Americans are a free people, who know that freedom is the right of every person and the future of every nation. The liberty we prize is not America's gift to the world, it is God's gift to humanity.... [W]e do not claim to know all the ways of Providence, yet we can trust in them, placing our confidence in the loving God behind all of life and all of history.
--George W. Bush, Third State of the Union Address (2003) (1)
[T]he politics of mass manipulation, the politics of myth and symbol--have become the norm in the modern world.
--Michael A. Ledeen, D'Annunzio: The First Duce (2002) (2)
The presidency of George W. Bush represents a complex intertwining of a number of religious and political factions that would seem, on the surface, to be fundamentally different and even ideologically opposed. Arguably, two of the most important of these factions are the coalition of evangelical Christians often called the New Christian Right (3) and the aggressive political ideologues commonly labeled Neoconservatives. (4) The former began to rise to political power quietly in the 1980's, when such movements as the Moral Majority and later the Christian Coalition undertook massive grassroots campaigns at local levels across the country. The latter has worked primarily through such conservative think-tanks as the American Enterprise Institute and the Project for the New American Century, counting among their ranks politicians and militarists including Paul Wolfowitz, Donald Rumsfeld, and Dick Cheney, as well as such intellectuals as Irving Kristol, William Kristol, and (until recently) Francis Fukuyama. Despite their many ideological, cultural, and socioeconomic differences, these two factions have come together in the current White House and have found common ground in the policies of George W. Bush. Indeed, Bush represents a kind of structural link or ligament that helps tie these two, otherwise very different factions together: He embodies the ideals of piety, morality, and family values that appeal to his strongest base of popular support among evangelical Christians, while at the same time embracing the aggressive militarism and nation-building agenda promoted by the Neoconservatives. The result is what David Domke has called a kind of "political fundamentalism," that is, "an intertwining of conservative religious faith, politics, and strategic communication." (5)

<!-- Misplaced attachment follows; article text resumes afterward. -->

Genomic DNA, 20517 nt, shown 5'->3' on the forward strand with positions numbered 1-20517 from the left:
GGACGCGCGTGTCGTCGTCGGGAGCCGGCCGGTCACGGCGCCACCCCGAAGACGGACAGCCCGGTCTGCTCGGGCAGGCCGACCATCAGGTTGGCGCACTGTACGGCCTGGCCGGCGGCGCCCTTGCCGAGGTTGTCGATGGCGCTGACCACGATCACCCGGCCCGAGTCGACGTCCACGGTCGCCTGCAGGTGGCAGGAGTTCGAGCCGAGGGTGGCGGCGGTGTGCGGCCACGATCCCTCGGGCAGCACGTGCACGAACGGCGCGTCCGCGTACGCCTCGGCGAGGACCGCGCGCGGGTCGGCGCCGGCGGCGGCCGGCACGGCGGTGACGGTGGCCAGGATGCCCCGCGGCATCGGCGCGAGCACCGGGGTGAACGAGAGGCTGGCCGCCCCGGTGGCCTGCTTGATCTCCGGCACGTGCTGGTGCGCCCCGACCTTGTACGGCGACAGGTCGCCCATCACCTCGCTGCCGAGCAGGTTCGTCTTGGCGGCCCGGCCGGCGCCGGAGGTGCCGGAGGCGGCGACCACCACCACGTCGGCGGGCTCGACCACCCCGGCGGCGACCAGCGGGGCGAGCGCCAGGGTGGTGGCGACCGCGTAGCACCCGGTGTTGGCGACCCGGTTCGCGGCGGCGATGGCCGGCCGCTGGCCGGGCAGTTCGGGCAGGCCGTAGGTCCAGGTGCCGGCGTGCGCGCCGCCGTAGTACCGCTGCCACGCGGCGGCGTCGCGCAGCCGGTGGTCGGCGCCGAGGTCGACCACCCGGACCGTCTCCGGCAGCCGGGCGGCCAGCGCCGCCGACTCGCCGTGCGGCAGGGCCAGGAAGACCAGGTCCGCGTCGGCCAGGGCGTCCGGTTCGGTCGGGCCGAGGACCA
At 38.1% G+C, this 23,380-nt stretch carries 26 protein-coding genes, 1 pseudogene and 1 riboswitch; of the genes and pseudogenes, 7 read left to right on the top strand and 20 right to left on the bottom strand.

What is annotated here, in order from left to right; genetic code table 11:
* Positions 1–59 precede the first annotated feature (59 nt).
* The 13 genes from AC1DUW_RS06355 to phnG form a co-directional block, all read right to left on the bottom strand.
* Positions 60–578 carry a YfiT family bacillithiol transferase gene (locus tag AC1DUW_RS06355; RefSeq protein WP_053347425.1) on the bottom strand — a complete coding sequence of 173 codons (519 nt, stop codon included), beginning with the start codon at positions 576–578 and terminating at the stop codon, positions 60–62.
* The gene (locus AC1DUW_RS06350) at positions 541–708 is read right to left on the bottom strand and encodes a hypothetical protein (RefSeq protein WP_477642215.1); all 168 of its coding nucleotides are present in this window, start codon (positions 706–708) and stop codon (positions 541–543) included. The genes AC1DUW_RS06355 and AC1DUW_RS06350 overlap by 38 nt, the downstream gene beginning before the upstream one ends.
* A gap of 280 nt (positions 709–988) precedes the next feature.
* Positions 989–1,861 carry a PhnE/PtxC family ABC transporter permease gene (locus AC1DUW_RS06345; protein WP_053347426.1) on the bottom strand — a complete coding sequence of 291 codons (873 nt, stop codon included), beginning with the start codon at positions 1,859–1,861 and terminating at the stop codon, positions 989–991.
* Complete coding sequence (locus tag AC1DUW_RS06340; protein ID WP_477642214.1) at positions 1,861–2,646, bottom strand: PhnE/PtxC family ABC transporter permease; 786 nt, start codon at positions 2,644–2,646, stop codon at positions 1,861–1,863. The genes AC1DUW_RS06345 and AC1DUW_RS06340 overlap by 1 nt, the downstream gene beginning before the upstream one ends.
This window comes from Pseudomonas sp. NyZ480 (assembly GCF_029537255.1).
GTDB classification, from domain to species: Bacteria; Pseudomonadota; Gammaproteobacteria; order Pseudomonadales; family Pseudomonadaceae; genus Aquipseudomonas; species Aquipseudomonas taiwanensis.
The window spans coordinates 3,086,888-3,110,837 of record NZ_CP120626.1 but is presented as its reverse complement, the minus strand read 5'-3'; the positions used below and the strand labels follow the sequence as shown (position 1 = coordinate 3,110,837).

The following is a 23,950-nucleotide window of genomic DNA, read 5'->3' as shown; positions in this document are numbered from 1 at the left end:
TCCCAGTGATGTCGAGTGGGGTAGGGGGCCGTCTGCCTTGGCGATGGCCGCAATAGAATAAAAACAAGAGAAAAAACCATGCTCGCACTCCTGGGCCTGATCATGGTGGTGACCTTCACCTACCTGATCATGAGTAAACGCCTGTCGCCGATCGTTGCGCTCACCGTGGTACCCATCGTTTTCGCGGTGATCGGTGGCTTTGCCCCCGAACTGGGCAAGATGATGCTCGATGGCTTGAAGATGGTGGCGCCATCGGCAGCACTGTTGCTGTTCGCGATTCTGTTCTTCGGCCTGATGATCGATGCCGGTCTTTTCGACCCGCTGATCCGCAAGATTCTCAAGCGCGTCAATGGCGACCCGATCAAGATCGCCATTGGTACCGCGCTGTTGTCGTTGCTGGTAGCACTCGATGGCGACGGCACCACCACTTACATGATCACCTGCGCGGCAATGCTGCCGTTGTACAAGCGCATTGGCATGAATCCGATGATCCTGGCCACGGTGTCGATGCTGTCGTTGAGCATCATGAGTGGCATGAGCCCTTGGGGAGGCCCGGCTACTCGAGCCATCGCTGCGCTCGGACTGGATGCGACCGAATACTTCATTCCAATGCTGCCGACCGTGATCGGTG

In this essay, I will expand Domke's notion of political fundamentalism by examining what I will call the political uses of fundamentalism (6)--that is, the strategic manipulation of religious beliefs, narratives, and sentiments for political gain at home and for aggressive militarism overseas. Specifically, I want to look at one of the most influential Neoconservative theorists today, who has much to say about the political uses of religion, namely, Michael Ledeen, a scholar at the American Enterprise Institute. Although most Americans have never heard of him, Ledeen is one of the key figures who has worked to bring the Christian Right and the Neoconservatives together in a very effective but also rather disturbing way in the Bush White House. Considered by many the "Guru of the Neoconservatives" (7) and "the driving philosophical force" behind the Bush administration's aggressive foreign policy, (8) Ledeen has also appeared over seventy times on Pat Robertson's televised 700 Club, promoting the Neoconservatives' political plan for the Middle East before an audience of several million evangelical viewers. An outspoken admirer of the political philosophy of Niccolo Machiavelli, Ledeen believes firmly in the use of religion as a powerful political tool to arouse nationalist sentiment and to generate public support for otherwise unpopular things, such as war. Indeed, his favorite example of a great political leader is Moses, who, in his view, used his divine authority to impose a kind of "temporary dictatorship" upon his own people in order to lead them to the higher goal of freedom. …